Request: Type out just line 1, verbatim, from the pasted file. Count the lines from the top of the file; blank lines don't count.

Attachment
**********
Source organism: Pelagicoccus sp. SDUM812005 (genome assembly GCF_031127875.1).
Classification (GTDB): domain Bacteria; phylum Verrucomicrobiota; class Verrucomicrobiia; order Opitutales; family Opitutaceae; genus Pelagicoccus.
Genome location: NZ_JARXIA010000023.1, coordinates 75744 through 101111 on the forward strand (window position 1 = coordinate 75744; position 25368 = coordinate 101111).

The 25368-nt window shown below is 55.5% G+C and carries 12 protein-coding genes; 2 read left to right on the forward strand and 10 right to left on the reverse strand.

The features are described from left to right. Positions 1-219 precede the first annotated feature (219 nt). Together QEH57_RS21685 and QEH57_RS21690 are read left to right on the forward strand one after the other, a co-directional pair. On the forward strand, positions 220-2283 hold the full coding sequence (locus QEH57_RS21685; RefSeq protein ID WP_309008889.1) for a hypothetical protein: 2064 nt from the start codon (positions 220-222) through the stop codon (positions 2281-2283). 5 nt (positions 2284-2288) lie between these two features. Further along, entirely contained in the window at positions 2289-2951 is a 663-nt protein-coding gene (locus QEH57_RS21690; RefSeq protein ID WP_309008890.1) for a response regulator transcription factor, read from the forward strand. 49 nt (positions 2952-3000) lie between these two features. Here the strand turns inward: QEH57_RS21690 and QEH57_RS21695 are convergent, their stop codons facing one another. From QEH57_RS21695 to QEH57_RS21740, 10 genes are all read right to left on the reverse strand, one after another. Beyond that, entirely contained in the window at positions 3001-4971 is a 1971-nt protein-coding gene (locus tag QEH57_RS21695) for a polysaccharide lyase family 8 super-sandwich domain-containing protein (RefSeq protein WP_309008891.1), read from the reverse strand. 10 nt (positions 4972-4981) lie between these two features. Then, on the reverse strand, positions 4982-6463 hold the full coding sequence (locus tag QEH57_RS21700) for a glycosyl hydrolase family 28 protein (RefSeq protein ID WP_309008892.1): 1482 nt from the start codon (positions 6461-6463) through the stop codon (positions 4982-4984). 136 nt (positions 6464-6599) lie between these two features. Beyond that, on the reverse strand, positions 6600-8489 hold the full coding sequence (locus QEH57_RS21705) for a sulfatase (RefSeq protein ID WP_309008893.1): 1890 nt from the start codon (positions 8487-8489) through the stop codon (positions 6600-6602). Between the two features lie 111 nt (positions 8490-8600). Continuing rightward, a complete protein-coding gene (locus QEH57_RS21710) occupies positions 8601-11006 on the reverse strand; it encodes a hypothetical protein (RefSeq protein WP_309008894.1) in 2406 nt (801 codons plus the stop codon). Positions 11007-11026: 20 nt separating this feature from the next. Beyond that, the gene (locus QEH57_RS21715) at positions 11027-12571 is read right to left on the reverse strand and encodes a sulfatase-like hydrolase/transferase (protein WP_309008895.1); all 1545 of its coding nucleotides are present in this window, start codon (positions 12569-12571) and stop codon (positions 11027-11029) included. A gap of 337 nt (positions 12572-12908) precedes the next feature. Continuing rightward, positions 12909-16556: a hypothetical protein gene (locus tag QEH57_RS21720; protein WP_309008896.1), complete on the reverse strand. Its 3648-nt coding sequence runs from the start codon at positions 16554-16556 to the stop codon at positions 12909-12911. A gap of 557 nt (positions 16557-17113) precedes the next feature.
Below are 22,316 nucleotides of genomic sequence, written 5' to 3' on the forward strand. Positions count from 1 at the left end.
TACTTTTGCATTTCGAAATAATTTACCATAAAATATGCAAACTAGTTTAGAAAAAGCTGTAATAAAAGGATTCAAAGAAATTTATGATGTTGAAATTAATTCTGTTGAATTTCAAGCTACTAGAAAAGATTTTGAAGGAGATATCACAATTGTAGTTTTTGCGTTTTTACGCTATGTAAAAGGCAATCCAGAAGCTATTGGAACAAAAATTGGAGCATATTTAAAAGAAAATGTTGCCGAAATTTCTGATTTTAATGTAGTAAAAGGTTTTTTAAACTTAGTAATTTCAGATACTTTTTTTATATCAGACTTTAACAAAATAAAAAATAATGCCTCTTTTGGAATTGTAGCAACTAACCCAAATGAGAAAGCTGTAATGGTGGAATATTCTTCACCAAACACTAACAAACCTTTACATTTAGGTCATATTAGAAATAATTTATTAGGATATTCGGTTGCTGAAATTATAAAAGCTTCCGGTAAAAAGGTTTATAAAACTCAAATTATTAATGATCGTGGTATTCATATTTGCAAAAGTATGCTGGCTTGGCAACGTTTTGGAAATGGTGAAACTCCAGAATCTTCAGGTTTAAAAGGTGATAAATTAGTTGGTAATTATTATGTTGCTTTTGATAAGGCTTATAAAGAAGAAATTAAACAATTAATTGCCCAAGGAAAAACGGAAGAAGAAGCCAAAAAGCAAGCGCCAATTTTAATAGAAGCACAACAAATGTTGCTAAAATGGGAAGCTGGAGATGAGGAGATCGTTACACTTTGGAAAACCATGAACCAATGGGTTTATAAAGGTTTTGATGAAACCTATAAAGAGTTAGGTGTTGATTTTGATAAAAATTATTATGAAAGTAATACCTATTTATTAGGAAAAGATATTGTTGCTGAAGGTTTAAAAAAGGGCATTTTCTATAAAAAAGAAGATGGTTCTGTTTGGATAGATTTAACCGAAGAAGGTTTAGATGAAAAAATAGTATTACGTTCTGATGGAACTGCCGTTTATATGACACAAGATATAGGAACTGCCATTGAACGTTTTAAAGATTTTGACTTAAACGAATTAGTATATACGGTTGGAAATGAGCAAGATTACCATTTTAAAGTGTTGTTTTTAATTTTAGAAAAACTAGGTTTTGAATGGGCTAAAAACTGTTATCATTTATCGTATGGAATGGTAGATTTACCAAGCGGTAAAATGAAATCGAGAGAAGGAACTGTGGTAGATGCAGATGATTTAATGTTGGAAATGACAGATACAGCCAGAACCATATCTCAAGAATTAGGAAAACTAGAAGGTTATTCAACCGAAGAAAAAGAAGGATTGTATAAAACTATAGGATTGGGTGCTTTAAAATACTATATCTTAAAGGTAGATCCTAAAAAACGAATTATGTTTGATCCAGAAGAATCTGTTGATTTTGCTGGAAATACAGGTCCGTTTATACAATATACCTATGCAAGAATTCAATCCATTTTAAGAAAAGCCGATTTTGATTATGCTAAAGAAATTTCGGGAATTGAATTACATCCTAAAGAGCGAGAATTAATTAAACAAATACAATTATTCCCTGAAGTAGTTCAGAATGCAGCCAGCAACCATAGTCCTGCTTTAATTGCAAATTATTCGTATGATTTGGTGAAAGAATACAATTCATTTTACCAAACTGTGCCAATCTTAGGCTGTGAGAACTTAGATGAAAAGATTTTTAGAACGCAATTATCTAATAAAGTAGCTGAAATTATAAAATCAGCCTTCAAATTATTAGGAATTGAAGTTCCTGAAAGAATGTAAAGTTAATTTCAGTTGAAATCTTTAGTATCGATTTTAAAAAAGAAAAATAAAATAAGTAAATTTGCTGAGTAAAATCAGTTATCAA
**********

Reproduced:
Source organism: Pelagicoccus sp. SDUM812005 (genome assembly GCF_031127875.1).